Grade Inflation for Education Majors and Low Standards for Teachers When Everyone Makes the Grade
Students who take education classes at universities receive significantly higher grades than students who take classes in every other academic discipline. The higher grades cannot be explained by observable differences in student quality between education majors and other students, nor can they be explained by the fact that education classes are typically smaller than classes in other academic departments. The remaining reasonable explanation is that the higher grades in education classes are the result of low grading standards. These low grading standards likely will negatively affect the accumulation of skills for prospective teachers during university training. More generally, they contribute to a larger culture of low standards for educators.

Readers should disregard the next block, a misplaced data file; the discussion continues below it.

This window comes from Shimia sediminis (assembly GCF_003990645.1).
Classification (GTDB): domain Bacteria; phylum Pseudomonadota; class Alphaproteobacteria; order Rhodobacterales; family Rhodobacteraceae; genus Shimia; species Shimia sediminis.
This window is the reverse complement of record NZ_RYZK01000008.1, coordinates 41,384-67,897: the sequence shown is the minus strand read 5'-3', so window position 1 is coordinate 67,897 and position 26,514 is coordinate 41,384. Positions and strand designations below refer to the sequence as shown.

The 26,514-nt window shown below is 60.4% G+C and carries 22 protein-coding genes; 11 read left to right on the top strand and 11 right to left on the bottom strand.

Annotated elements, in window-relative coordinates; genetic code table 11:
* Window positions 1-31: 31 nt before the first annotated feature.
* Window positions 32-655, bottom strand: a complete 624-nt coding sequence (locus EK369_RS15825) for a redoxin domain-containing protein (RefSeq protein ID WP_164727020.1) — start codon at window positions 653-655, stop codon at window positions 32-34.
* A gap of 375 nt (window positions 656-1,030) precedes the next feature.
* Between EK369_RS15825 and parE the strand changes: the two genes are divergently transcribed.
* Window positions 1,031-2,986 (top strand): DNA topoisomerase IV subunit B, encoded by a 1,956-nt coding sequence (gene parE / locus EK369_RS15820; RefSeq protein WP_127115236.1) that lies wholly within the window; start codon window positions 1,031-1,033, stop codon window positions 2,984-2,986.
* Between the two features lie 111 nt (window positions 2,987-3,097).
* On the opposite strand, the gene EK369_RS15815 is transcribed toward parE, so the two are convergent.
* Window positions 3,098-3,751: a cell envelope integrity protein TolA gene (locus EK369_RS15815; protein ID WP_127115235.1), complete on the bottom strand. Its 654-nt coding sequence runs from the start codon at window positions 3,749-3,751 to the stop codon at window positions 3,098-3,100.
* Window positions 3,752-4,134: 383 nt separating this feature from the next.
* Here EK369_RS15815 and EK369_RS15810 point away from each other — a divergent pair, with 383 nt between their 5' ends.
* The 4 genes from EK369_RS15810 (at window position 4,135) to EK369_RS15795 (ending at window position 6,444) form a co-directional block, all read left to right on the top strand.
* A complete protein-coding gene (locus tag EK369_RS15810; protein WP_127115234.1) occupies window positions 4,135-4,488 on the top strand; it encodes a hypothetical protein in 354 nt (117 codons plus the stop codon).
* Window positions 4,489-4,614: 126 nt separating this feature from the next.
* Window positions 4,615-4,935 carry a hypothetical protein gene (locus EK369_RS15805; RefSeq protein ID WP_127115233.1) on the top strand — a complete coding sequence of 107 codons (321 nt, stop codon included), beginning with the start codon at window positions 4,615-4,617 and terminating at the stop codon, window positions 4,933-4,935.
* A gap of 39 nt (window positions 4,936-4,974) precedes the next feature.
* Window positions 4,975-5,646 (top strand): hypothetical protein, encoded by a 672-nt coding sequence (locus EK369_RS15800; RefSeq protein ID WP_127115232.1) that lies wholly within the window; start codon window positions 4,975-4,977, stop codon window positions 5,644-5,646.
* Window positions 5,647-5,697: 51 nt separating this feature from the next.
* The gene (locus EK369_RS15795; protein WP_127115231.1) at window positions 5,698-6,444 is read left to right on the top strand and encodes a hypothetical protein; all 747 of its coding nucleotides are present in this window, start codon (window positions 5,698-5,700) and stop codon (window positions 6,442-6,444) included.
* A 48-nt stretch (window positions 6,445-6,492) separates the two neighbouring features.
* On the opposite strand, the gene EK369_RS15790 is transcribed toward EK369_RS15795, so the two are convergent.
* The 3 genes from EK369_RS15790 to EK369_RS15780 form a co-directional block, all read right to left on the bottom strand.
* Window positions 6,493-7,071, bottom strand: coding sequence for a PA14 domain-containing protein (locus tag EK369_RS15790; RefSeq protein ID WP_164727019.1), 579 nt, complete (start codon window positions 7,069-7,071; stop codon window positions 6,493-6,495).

Key points in this Outlook:
Grades awarded in university education departments are consistently higher than grades in other disciplines.
Similarly, teachers in K-12 schools receive overwhelmingly positive evaluations.
Grade inflation in education departments should be addressed through administrative directives or external accountability in K-12 schools.
When A Stands for Average: Students at the UW-Madison School of Education Receive Sky-High Grades. How Smart is That?
Posted by Jim Zellmer at August 24, 2011 4:34 AM
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